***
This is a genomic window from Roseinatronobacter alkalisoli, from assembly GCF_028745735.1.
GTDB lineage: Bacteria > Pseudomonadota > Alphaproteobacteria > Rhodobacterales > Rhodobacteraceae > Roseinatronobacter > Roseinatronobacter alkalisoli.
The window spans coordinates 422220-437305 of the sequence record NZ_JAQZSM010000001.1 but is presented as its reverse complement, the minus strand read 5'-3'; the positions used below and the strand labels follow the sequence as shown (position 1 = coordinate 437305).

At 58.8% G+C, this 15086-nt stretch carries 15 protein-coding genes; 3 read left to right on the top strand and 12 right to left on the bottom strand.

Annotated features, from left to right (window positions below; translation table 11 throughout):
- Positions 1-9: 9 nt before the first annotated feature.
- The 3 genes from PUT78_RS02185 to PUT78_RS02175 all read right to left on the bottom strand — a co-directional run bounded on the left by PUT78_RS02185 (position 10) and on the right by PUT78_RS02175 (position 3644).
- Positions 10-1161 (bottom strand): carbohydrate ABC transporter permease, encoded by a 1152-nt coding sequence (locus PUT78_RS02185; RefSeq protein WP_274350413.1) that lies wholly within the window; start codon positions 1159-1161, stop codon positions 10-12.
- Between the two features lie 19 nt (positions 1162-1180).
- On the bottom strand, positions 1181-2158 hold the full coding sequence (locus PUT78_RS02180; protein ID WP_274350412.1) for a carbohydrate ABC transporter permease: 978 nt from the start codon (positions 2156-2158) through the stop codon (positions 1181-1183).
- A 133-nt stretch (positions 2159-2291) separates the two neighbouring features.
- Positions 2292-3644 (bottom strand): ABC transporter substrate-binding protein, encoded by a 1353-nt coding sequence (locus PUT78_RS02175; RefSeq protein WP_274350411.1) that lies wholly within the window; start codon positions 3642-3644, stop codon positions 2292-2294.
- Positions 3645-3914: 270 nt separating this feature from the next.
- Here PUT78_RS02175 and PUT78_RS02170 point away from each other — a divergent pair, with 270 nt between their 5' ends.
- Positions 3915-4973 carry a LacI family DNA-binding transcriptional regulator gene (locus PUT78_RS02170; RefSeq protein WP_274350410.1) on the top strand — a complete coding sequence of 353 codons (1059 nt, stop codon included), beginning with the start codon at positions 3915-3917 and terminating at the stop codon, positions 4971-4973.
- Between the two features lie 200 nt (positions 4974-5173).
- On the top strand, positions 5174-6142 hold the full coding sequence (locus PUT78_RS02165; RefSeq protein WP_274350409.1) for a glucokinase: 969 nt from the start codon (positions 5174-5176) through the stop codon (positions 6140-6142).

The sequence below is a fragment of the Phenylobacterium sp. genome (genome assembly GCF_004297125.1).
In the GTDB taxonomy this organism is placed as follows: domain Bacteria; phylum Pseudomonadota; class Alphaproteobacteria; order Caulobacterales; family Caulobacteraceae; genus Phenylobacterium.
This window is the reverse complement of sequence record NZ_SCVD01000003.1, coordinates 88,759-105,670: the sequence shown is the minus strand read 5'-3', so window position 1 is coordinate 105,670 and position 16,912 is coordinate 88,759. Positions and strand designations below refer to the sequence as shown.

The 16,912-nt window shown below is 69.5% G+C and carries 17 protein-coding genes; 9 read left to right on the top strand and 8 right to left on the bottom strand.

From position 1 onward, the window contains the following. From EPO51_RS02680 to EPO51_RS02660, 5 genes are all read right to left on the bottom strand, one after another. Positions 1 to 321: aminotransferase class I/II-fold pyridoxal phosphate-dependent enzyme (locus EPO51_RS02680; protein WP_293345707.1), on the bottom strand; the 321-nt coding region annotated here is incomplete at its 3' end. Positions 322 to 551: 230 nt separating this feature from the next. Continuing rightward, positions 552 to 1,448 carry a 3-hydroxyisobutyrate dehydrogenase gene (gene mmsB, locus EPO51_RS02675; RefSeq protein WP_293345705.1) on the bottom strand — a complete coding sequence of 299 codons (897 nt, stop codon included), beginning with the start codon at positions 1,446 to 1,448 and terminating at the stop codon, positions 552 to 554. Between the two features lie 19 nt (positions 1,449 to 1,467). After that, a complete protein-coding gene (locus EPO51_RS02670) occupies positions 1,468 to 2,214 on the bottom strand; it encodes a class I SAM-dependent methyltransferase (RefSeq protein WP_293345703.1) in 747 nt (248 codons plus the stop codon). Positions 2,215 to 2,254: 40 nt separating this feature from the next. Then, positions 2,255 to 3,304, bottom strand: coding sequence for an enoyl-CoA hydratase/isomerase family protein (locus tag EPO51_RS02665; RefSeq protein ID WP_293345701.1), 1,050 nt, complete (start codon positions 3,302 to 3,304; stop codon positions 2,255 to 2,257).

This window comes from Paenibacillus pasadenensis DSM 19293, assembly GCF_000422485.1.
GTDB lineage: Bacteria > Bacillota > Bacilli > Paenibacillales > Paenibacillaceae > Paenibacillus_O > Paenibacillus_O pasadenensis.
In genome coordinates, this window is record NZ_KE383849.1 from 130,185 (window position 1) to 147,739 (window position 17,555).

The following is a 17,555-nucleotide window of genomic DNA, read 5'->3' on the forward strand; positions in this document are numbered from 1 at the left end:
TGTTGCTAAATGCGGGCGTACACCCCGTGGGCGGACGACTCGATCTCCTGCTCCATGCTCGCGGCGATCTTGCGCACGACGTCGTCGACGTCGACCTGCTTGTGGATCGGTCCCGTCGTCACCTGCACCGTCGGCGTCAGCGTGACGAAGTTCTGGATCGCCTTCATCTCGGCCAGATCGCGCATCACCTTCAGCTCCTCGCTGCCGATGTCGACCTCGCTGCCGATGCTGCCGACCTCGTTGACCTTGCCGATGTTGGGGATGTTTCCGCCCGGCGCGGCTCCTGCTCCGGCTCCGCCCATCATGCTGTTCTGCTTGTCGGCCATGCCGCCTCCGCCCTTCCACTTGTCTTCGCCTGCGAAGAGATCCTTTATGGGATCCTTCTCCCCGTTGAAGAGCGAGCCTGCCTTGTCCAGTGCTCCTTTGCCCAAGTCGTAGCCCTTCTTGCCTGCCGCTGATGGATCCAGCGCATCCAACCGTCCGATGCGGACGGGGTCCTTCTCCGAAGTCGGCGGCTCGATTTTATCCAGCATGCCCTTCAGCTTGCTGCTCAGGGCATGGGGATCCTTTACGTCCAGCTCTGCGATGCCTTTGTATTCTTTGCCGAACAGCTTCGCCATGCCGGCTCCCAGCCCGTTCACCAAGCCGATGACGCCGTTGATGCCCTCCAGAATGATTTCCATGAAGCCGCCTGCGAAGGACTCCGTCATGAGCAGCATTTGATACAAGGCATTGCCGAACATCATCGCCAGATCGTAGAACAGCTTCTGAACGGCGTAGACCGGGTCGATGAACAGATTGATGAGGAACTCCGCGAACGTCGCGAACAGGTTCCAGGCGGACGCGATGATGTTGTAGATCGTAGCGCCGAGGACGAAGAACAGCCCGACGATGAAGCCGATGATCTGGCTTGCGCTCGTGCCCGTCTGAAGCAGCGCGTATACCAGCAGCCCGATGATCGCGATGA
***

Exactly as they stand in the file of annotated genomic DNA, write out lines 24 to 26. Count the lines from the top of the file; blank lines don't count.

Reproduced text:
GTDB lineage: Bacteria > Bacillota > Bacilli > Paenibacillales > Paenibacillaceae > Paenibacillus_O > Paenibacillus_O pasadenensis.
In genome coordinates, this window is record NZ_KE383849.1 from 130,185 (window position 1) to 147,739 (window position 17,555).

The following is a 17,555-nucleotide window of genomic DNA, read 5'->3' on the forward strand; positions in this document are numbered from 1 at the left end: